What You Should Know About Motorcycles
It seems there is a common misconception out there that he who drives the biggest vehicle gets the right of way, but that is a dangerous line of thinking. Whether you drive a car, truck or motorcycle, learning to share the road is an important step in keeping all our drivers (and passengers) safe.
The Motorcycle Safety Foundation put together a list of their 10 things motorists should know about motorcycles; we here at Joyce, Jackman and Bell Insurors have cut it down to the five things we want you to know. Check them out below:
5 Things to Know When Sharing the Road with Motorcyclists
- Motorcycles have a slender profile, which means they often hide in the blind spot of many vehicles. Before you change lanes, always be sure to check for riders.
- It can be hard to judge the speed of an oncoming vehicle at an intersection; this is especially true for motorcycles. Because of its smaller size, you may judge that a motorcycle is further off in the distance than it really is. Play it safe and just assume that it is closer than it looks.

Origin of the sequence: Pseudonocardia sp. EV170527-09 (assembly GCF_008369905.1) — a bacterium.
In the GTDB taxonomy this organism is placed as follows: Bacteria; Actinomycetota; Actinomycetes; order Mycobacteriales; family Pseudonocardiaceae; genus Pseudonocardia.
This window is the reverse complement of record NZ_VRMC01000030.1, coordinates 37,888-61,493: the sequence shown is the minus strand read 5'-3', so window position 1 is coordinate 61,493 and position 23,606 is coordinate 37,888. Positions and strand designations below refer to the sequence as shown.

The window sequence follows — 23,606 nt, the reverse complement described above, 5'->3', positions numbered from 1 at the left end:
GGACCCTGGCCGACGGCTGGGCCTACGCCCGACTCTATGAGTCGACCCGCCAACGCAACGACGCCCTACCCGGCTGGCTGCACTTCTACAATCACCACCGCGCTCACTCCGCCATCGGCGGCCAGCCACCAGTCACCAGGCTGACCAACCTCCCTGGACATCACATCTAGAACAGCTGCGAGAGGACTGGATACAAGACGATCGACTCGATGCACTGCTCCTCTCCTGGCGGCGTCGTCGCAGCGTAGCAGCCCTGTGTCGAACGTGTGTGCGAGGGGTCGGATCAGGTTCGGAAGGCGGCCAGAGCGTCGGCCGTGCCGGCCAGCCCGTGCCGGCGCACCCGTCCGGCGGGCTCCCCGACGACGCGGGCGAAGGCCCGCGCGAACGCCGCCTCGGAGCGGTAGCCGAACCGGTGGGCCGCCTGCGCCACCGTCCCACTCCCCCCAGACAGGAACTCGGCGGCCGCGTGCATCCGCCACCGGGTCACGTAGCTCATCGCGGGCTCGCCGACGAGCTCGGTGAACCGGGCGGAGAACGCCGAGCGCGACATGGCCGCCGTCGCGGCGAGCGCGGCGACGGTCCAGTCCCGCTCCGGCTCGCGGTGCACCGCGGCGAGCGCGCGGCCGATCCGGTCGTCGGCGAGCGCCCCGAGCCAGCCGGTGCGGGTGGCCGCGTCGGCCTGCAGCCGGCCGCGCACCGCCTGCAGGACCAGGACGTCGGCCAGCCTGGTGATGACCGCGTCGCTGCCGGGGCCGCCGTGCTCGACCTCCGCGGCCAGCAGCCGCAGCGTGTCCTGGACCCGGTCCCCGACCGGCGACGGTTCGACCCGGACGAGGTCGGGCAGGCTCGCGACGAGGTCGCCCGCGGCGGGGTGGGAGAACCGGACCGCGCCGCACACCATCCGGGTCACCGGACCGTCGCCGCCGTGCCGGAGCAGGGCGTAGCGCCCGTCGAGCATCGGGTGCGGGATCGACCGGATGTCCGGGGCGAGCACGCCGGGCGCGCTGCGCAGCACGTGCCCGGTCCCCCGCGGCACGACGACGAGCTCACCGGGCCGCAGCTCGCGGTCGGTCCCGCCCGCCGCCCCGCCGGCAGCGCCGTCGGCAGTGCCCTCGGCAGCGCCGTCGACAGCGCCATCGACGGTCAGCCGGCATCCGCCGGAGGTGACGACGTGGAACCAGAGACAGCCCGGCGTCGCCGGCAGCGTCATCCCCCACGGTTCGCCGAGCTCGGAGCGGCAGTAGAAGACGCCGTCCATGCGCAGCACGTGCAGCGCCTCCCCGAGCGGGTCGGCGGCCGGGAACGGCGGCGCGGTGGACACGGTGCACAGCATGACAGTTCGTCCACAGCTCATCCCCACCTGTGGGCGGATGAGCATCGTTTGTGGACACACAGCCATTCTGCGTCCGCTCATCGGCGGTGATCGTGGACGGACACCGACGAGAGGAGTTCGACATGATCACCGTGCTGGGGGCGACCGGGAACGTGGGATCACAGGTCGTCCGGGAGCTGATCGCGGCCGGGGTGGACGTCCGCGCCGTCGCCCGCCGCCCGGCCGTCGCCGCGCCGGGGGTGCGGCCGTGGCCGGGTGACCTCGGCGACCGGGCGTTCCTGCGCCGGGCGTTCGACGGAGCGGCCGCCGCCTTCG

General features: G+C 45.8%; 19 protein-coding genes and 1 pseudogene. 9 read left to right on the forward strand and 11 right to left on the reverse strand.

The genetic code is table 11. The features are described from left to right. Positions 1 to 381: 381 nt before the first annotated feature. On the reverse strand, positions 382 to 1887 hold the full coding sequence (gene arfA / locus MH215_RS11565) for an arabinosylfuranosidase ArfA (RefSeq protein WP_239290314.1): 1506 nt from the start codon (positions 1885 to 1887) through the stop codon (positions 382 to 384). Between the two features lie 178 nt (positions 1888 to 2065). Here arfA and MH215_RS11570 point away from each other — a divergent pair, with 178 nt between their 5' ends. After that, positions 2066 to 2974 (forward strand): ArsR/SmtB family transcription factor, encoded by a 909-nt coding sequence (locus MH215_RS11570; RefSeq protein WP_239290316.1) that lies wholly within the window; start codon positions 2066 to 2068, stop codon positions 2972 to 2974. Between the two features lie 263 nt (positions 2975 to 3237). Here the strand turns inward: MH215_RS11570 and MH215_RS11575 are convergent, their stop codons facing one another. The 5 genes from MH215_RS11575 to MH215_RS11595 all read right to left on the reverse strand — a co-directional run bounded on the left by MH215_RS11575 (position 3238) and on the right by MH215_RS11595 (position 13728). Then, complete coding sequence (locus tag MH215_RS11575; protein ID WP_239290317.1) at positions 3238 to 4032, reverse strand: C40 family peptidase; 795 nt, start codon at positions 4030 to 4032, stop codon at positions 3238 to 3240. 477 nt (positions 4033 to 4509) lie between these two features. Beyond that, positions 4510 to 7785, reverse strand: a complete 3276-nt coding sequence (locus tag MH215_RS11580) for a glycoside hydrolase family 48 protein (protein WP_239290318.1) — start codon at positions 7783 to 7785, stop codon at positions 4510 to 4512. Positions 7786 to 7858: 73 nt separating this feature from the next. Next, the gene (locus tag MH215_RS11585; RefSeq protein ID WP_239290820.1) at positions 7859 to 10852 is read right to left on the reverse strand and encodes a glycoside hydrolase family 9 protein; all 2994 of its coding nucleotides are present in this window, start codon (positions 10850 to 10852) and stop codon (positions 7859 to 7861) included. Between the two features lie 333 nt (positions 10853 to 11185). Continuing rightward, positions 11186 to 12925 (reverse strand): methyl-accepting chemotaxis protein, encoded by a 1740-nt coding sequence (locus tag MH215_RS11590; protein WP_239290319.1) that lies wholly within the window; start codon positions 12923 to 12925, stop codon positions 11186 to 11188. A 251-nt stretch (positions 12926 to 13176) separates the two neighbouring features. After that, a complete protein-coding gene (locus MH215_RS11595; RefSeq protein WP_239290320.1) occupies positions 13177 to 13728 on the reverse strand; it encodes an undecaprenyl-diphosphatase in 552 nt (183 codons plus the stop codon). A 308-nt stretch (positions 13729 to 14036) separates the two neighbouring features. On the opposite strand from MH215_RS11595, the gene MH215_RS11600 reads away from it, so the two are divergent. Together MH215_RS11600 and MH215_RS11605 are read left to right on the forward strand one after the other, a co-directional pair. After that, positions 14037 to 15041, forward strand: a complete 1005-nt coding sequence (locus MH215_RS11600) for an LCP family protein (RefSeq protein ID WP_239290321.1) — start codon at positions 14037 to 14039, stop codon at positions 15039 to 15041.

- Did you know that most motorcycles slow by downshifting instead of using the brakes? That means you aren’t likely to see the telltale red lights that most drivers use to signal that they are coming to a stop. It is important then that you leave yourself a few extra seconds of lag time when following behind a motorcycle to avoid rear-end collisions.
- Unlike a car or truck, the turn signals on a motorcycle are not usually self-cancelling, so when they change lanes or turn at an intersection the signal will continue to blink unless the driver turns it off manually.
- Motorcycles often adjust their position on roadways in order to be seen better, or to avoid debris, other vehicles and wind. It might seem erratic sometimes, but there is usually a reason for all that moving around we sometimes see.
Source - QUICK TIPS: Ten Things All Car & Truck Drivers Should Know About Motorcycles
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